• a life support system that can accommodate exercise by compensating for extra heat and moisture; and
  • a thermal protection system designed to protect against the extreme cold of deep space and the extreme heat experienced when facing the sun and during re-entry.

With our own investment, we have conducted studies that verified Orion’s Mars re-entry capability and verified our design meets life limit requirements on all parts of the spacecraft required to support multi-year (1,000 day) missions. As you can see, Orion is a key enabler of human Mars exploration.

The future of the Orion spacecraft is a strong one.

Orion splashed down safely in the Pacific after its first test flight. (Credit: NASA)
Orion splashed down safely in the Pacific after its first test flight. (Credit: NASA)

Our experience building and flying Exploration Flight Test-1 (EFT-1) – Orion’s first flight in December 2014 – has allowed us to improve the build and test processes for Exploration Mission-1 (EM-1). We’ve made improvements to our factories, manufacturing processes, test schedules, and Orion’s mass. For example, the EM-1 Orion spacecraft has been reduced by 4,000 pounds and the time it takes to produce the cutting-edge heat shield has been reduced by 30%. The team has also transitioned to 3-D printed drill templates to very precisely assemble the structural pieces of Orion saving more than $2 million just in the past three months, as compared to our EFT-1 process. These innovations are occurring every day making the spacecraft more affordable and easier to build, which will improve the production time and cost of future Orions.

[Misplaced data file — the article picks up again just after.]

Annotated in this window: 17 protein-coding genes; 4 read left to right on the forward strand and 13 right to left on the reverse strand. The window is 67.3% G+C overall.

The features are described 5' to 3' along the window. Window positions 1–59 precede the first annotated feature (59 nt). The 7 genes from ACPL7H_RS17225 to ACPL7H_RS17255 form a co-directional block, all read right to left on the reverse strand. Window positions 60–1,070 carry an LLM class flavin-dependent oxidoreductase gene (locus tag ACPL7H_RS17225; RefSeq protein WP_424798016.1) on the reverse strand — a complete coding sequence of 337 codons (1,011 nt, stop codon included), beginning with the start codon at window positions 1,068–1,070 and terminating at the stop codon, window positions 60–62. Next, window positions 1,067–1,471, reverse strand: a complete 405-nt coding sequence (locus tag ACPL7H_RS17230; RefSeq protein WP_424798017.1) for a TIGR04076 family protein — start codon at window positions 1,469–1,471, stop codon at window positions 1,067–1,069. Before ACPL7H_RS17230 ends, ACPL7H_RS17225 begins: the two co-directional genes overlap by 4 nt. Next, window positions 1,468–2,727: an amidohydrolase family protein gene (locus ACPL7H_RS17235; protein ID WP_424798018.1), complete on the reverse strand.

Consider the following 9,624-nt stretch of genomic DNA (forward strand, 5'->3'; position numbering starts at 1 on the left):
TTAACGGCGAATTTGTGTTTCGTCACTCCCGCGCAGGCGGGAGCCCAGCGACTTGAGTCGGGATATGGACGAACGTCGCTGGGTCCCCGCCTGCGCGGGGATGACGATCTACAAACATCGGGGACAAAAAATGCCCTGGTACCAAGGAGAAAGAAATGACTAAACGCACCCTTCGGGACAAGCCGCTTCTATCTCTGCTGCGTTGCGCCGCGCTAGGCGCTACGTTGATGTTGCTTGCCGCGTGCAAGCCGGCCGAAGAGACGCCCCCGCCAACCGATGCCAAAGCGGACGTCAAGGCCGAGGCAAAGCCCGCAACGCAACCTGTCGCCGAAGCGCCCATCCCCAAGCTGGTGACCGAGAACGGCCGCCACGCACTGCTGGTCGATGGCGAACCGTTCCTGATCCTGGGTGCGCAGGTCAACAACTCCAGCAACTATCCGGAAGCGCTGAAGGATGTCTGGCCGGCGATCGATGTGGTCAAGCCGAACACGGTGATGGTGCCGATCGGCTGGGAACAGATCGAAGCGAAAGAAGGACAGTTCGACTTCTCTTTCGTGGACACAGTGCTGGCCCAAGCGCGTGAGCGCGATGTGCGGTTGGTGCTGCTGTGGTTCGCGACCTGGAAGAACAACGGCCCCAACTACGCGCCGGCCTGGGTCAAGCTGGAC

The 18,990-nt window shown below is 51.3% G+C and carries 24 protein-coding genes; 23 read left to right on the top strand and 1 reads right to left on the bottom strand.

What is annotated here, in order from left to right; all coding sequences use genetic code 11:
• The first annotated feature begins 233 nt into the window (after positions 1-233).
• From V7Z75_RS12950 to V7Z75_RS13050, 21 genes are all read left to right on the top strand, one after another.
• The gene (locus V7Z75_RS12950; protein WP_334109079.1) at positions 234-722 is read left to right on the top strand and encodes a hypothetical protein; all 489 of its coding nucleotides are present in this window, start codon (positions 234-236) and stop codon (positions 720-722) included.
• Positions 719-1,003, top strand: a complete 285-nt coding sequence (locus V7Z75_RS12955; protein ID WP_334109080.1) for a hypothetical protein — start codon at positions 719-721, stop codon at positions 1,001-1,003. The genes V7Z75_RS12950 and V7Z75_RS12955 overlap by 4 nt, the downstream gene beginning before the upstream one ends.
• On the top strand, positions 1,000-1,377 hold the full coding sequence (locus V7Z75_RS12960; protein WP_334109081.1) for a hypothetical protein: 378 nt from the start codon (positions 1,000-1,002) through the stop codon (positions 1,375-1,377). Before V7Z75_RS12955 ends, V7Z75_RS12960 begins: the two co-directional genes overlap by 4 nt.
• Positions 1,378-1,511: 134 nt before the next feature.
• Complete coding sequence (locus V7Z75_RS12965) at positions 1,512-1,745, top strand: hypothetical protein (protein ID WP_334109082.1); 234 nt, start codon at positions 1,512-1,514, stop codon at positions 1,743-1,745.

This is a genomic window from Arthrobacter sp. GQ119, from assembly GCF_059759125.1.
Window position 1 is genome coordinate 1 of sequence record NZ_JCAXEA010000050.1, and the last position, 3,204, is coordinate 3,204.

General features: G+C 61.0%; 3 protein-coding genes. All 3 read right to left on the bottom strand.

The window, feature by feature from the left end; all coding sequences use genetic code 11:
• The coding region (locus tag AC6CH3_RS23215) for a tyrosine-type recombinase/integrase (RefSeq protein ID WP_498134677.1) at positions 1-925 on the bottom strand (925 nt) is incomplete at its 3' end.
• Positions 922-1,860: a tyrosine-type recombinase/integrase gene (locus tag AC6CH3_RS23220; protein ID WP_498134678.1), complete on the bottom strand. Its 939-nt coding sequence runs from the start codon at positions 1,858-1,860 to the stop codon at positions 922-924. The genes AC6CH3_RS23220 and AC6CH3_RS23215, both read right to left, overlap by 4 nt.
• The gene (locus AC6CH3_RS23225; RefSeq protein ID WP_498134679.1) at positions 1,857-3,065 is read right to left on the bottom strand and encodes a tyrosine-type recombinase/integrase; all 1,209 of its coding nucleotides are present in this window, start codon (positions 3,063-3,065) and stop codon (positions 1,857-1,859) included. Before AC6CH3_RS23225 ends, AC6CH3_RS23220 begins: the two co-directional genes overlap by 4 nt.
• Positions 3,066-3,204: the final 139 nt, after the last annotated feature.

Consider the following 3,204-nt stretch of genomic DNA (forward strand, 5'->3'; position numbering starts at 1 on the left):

Orion was highlighted as a flagship program for a NASA small business report noting that more than 800 small businesses from 47 states have played a role in the program’s success with their innovative, efficient, and affordable solutions on everything from thermal protection to engineering and procurement services. Orion development has also provided more than 800 products to NASA’s commercial crew program since 2011, including technical design data and test data and results. The innovations required for a spacecraft that will carry humans where they have never gone before is enabling future commercial opportunities and supporting the industrial base….

Humanity Becomes an Interplanetary Species: Artist’s rendition of the Mars Base Camp architecture in Martian orbit. By leveraging developed technologies and the taxpayers’ investment in SLS and Orion, Lockheed Martin believes a human science Mission to Mars is feasible by 2028. (Credit: Lockheed Martin)
Humanity Becomes an Interplanetary Species: Artist’s rendition of the Mars Base Camp architecture in Martian orbit. By leveraging developed technologies and the taxpayers’ investment in SLS and Orion, Lockheed Martin believes a human science Mission to Mars is feasible by 2028. (Credit: Lockheed Martin)